Dan Alcorn

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20 08, 2012

What I Would Do If I Ran JC Penney?

By |2017-03-03T12:07:05-05:00August 20th, 2012|Categories: Blog|Tags: , , , , , , , , , , , , |1 Comment

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Dan Alcorn sent me an article by Steven Rosenbaum, If I Were the CEO of Best Buy, and it made me start to think. What would I do if I ran JC Penney?

By the way, Dan Alcorn is President  of  Appreciation Marketing and helps businesses retain and reward customers. Today we were talking about Blue Ocean Strategy, a book written by W. Chan Kim and Renée Mauborgne in 2007. ( The link takes you to a power point presentation on SlideShare on the book.)

The premise of the book is  timeless–don’t compete, innovate! Their prime example is Cirque du Soleil who describe themselves as dramatic mix of circus arts and street entertainment.  Despite the use of the word “cirque,” which means “circus,” Cirque du Soleil  in no way looks or smells like a circus!

They changed the name and changed the game. Instead of doing one better than the competition, they changed the value proposition. Many companies look to see how to “one up” their competitors hoping to gain a competitive advantage. To gain a competitive advantage a business must actually do something different and thus the expression,  “think outside the box.” The expression goes back to the 60/70s; that’s why you find it so nauseating. The management gurus who exhorted trainees to think outside the box made their point by resurrecting the old “Nine Dots Puzzle” as a test.  If you’ve never done the test, give it a try.

Jeff Bezos, the co-founder and CEO of Amazon has the greatest statement of all, his line: “Why focus on your competition, they won’t give you any money!” If I were in retail I would repeat this over and over every morning.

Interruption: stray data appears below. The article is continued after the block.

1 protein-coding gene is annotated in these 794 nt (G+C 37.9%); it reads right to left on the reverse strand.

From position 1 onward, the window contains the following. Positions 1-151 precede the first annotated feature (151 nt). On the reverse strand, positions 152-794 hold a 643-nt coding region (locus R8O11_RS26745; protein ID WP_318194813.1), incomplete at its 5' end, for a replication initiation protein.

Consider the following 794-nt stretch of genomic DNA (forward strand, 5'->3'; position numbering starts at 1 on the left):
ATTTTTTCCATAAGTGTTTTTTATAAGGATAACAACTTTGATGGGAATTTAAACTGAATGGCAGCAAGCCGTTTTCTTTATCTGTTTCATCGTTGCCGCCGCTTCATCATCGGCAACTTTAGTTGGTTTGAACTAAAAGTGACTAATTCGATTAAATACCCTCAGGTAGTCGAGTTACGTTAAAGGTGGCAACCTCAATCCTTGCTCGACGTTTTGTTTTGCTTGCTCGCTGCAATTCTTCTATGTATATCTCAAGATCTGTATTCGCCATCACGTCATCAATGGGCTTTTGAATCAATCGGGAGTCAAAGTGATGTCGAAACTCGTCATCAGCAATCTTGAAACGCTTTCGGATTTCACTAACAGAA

Okay so what to do with JC Penney.

Get really different. Find new designers, preferable from out of the United States. They’ve gone to Canada but I think I would go to the orient–things are really different there. Too different?

Go back to the old way of selling.  In the 80’s I managed saleswomen in  a high end dress shop in Washington, D.C. They were on commission, spiffs and everything else! They were the old time saleswomen–they took your name, phone and knew what you liked. Anytime a product came in that “looks like you darling” the customer received a phone call. It was called service and it put money in everyone’s pocket. They never forgot your birthday, anniversary or your dress size.

Develop a “club.” How about a trip to China to meet the designers? Once a year the “best” customers get to go with the buyers to see what’s new and hot. I have a friend in Port Townsend, Washington, who takes her top 20 customers to Paris to shop! (It’s not a free trip, you’ll have to pay.)

Her clothes and soaps aren’t expensive but everything is hand made and there’s a waiting list for the trip.

Get the vendors involved. If we’re going to have Yoga classes why not have famous teachers and a Yoga master teach “special” classes.” I have a friend that owns a marina and she has Yoga on the pier.

How about a masseuse, once a week, Tai Chi or Reflexology? Everything is about fitness, why not some competition and nutrition classes?

Work the social media. Yoga, Pilate’s, juice bars; this makes great conversation for Facebook.